08/08/2009 05:12 am ET | Updated May 25, 2011

Muslim Holidays Make Sense for New York City Schools

In New York City, Islam is the fastest growing religion as immigrants from Muslim countries combine with growing numbers of African-American Muslims.

Out of a population of 8 million, New York now has at least 600,000 Muslims, and they represent about 10 percent of the city's public school students.

Once a religion has reached a critical mass in a community, it is important to recognize it as part of the religious diversity and a building block of the faith community. In New York, I believe Muslims have reached that point.

These two holidays - Id al-Fitr and Id al-Adha - represent a special time for Muslim families. One falls at the end of Ramadan, which is the Islamic fasting month, and the other signifies the end of the pilgrimage or Hajj. After praying at the Mosque, families gather with friends for special meals and treats. It is an occasion to build family bonds and to reaffirm our faith in God.

Are these not values that should be encouraged?

Not recognizing the holiday puts unnecessary pressure on Muslim students, especially in high school, who must risk academic punishment if they choose to celebrate these important days with their families.

Because they are based on a lunar calendar, these days fall at different times of the year. Id al-Fitr is often celebrated during the summer. It will fall in July and August for five years beginning in 2011. Id al-Adha also moves ahead by 10 or 11 days every year. While it will be observed on Nov. 27 this year - coinciding with the Thanksgiving holiday - it will be celebrated in the summer for several years beginning in 2017.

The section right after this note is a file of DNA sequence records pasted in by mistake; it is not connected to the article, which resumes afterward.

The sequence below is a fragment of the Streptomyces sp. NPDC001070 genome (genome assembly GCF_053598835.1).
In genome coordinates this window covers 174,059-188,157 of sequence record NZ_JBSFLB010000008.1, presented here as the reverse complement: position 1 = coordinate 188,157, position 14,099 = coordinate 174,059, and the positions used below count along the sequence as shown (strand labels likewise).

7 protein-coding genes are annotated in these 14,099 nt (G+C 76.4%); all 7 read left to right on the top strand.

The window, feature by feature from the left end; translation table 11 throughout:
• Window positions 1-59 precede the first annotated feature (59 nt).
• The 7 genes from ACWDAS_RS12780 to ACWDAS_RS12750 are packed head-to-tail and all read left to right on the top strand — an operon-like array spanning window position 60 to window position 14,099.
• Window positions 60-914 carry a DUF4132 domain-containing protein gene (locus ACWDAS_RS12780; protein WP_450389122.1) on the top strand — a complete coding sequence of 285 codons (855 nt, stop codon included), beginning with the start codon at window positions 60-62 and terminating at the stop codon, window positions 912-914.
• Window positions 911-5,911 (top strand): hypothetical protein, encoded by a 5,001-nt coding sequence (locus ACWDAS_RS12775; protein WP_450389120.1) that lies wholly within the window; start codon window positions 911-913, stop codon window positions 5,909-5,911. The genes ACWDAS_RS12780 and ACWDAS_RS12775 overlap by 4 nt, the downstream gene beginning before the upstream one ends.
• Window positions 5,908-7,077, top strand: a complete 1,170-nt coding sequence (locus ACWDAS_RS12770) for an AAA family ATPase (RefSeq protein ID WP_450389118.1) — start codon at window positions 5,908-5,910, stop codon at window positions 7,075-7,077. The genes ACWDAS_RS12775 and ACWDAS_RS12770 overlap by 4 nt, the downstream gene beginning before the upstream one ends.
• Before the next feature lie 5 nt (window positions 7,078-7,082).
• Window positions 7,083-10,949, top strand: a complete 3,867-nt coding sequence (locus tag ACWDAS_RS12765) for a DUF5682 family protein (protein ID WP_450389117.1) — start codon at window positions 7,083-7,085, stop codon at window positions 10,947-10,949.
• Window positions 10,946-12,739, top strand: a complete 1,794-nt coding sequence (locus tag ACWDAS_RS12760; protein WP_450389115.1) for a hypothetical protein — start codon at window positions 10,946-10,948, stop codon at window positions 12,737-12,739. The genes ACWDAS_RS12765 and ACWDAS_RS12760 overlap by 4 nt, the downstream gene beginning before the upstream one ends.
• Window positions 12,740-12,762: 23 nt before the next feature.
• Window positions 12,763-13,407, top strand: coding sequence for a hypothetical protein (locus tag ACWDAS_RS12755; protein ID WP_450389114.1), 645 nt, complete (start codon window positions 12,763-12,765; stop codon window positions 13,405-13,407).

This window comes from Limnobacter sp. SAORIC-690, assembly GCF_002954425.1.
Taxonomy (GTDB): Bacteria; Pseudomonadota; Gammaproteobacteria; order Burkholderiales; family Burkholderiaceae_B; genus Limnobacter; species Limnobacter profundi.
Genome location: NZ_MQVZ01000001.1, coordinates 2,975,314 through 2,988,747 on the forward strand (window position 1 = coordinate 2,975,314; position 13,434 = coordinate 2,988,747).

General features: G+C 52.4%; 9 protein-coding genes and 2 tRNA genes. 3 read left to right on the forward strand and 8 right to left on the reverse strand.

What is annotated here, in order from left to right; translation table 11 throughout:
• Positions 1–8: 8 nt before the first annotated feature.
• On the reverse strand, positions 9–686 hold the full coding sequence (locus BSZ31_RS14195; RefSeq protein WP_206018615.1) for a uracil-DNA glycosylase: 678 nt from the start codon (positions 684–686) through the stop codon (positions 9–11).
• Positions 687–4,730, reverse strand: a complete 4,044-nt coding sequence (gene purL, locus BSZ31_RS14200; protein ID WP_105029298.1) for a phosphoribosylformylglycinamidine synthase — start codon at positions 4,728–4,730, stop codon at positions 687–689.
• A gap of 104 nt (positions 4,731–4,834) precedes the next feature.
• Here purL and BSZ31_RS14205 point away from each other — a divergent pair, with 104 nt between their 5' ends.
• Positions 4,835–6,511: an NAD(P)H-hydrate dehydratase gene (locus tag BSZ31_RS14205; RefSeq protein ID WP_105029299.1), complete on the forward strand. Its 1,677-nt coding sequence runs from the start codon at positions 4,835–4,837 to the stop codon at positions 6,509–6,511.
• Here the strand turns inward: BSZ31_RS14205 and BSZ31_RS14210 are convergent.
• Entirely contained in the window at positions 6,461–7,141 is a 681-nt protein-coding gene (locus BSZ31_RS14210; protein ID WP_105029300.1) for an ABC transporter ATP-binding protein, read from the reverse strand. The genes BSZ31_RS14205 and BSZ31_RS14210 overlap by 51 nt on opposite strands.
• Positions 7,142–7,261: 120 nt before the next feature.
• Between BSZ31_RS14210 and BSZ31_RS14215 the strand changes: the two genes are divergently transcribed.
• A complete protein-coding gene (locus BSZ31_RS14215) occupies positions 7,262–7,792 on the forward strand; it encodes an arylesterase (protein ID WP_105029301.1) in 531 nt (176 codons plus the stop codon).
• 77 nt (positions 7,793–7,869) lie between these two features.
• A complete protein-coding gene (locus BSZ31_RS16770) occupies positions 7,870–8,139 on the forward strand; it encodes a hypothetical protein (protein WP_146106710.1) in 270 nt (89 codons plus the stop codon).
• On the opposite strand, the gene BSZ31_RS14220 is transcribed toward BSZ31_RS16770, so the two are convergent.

The impact of these holidays on schools will be minimal. But recognizing them in New York City could have large, positive international ramifications.

New York City is not just the largest metropolis in the United States. It is one of the most important cities in the world. Recognizing these holidays would send a message to Muslim countries that the United States is not only one nation under God, as we say, but also that our religious diversity is our strength.

At the moment, New York's mayor, Michael Bloomberg, opposes adding these holidays. But if a Jewish mayor of New York could endorse these Muslim holidays, he will send his own message of reconciliation around the world.

As someone who has worked for years to achieve understanding between Jews, Christians and Muslims and to bring peace in the Middle East, I pray that this happens.

Imam Feisal Abdul Rauf is chairman of the Cordoba Initiative, an independent, non-partisan and multi-national project that seeks to use religion to improve Muslim-West relations. ( He is the author of "What's Right with Islam is What's Right With America."